Becoming a Police Officer: Risks (page 3)

Updated on Dec 2, 2010

Shift Work

Shift work, which can be defined either as being expected to report for work at different times during a workweek or working nights, overnights (sometimes called the graveyard shift), or even weekends is not unique to policing but it is something that all police officers face at different times in their careers. Some effects of shift work that have been detected are fatigue due to too little sleep or irregular sleep; irritability; and eating and digestive problems. Changing shifts frequently or irregularly increases these problems because often, just as the body becomes adjusted to a particular work/rest schedule, it is changed.

In addition, shift work can affect not only the officer, but also the officer's family. Family members are required to tiptoe around the house when an officer is sleeping during the day, eat irregularly in order to have meals with a parent, or be forced to spend time with caregivers other than their parents. Although shift work is common in many fields, police officers are required to change their shifts more often than others or to be on call frequently for real or anticipated emergencies.

In past decades, it was not uncommon for officers to work so-called rotating shifts, which might have required changing shifts as often as every three or four days. Those types of schedules are less common today as departments have moved to steady shifts. This may mean an officer works the same tour for months or even for as long as he or she cares to once a certain level of seniority has been achieved. Where shifts are still changed regularly, officers will be likely to work the same duty hours for two weeks or a few months, which allows for body rhythm changes to be less abrupt and provides an opportunity for families to establish more stable routines.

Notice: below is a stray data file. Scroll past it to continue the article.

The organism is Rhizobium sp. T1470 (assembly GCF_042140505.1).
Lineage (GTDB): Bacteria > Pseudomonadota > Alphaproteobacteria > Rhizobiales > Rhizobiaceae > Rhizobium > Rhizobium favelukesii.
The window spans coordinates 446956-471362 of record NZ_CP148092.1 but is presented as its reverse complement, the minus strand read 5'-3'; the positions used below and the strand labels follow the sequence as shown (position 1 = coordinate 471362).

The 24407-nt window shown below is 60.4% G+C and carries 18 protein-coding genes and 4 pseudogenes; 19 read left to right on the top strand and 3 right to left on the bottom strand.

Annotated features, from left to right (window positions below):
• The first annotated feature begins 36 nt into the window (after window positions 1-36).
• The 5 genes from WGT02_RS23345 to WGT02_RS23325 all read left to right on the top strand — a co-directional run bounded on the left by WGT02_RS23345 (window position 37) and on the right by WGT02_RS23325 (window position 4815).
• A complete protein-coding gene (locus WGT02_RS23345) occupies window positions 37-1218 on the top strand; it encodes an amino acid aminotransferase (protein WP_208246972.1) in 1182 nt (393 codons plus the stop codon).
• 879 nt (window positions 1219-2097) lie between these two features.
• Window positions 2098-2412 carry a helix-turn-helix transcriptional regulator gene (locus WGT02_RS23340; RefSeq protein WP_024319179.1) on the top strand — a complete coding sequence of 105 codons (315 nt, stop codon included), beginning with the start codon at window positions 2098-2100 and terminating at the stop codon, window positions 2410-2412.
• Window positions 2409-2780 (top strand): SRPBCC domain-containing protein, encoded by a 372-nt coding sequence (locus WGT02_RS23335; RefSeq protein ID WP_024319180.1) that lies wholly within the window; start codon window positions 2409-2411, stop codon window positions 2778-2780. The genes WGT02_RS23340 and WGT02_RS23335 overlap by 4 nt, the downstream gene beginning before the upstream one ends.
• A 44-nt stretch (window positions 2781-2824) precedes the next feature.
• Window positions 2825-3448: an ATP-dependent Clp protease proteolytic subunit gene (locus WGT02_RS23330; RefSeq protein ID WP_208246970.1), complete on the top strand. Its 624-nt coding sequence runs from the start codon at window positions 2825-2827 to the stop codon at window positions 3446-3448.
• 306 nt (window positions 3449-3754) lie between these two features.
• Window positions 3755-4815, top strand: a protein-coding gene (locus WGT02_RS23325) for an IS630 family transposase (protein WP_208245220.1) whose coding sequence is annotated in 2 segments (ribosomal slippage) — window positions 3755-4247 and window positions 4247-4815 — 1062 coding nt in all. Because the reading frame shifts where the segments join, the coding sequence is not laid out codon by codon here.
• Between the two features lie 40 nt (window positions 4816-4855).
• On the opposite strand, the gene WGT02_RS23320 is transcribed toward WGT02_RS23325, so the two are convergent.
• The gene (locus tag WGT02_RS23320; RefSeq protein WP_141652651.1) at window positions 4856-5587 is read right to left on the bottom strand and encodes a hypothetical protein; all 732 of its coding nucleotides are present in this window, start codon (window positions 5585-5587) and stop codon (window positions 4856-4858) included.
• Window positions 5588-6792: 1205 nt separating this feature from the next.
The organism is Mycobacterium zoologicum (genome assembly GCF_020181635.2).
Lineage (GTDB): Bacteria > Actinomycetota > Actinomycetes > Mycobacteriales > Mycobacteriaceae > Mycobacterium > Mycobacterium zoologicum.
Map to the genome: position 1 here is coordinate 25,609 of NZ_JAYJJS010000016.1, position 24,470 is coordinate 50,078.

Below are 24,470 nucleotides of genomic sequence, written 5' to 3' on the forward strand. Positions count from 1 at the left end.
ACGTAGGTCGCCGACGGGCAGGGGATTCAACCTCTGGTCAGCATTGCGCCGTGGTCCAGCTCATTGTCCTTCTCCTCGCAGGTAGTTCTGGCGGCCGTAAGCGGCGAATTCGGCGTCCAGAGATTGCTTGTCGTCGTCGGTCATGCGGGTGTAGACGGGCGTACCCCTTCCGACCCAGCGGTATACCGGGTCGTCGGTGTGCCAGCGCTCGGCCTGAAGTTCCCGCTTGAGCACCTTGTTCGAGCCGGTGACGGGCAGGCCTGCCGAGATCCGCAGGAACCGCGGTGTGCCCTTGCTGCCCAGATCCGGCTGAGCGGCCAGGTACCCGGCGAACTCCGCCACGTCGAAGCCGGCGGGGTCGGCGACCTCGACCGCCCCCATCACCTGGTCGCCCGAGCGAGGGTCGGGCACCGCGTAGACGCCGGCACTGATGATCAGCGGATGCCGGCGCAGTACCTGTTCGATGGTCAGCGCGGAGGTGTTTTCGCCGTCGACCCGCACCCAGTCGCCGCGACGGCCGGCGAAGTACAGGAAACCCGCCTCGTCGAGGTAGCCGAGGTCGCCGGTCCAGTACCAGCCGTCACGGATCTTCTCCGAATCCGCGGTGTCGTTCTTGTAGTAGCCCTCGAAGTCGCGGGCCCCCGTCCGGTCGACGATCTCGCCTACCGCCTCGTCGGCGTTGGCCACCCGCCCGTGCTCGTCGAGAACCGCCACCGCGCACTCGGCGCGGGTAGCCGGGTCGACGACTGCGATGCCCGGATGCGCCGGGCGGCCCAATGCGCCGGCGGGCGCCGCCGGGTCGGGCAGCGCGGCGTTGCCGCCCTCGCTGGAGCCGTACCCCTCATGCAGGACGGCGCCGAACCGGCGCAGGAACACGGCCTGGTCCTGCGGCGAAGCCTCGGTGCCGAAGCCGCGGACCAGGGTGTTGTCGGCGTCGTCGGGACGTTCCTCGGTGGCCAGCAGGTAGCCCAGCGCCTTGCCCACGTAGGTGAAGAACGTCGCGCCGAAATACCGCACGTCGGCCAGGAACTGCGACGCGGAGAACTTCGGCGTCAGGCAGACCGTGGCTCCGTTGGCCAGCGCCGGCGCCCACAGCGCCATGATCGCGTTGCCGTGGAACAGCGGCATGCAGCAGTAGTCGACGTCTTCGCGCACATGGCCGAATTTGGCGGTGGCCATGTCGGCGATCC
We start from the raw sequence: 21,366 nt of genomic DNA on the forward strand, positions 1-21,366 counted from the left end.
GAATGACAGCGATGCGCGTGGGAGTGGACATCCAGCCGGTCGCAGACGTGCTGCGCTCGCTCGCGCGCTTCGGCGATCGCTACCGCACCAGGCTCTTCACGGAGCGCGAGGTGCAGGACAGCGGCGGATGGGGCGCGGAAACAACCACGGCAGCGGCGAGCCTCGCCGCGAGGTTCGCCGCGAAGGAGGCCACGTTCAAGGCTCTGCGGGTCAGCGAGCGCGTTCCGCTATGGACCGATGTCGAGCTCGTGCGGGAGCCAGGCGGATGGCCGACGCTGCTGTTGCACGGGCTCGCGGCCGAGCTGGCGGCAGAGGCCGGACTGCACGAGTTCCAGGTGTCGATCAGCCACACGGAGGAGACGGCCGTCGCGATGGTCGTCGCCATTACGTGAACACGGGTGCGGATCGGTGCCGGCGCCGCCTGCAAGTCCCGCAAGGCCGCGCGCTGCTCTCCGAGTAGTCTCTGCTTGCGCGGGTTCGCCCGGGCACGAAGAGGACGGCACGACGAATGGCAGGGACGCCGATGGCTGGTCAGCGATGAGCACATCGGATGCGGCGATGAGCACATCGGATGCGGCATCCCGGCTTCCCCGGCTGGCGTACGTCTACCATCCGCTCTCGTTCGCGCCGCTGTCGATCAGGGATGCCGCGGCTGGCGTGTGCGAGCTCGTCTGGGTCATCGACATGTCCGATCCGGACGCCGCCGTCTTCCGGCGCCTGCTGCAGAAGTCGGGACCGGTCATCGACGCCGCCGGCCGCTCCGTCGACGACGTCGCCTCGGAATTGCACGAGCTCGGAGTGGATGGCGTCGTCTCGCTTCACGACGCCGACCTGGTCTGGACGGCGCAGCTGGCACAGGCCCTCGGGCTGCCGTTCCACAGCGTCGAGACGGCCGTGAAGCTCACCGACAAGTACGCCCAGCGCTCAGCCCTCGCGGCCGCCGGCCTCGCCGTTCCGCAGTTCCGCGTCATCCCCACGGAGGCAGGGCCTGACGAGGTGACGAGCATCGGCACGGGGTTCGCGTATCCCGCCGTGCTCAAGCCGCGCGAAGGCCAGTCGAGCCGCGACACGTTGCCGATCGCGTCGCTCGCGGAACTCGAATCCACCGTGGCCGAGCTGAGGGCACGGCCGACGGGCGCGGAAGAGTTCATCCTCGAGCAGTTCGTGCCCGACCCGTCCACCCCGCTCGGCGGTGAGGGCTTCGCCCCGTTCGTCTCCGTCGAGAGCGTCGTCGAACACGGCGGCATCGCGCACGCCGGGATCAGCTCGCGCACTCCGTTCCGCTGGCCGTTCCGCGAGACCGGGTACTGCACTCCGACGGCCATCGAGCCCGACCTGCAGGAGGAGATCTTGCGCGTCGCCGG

The same theory is used in determining non-work days. Since policing requires that someone always work weekends, departments have developed schedules where officers remain on the same hours but move their days off based on a system that permits everyone to have all or part of the weekend off a set number of times in, for instance, a six-month period. Many departments, with encouragement from their unions, permit officers to swap days off, so that a colleague can work in your place if you have an event you really want to attend.

Stress-related concerns have also played a role in changing from an eighthour to a ten-hour day. Officers work longer hours, but fewer days, allowing them more personal and family time. Almost without exception, departments that have changed to four days of 10-hour tours to accommodate the most common 40-hour workweek have found that officers favor this system. As the costs of commuting increase, the 4-day workweek is a financial as well as a psychological benefit.

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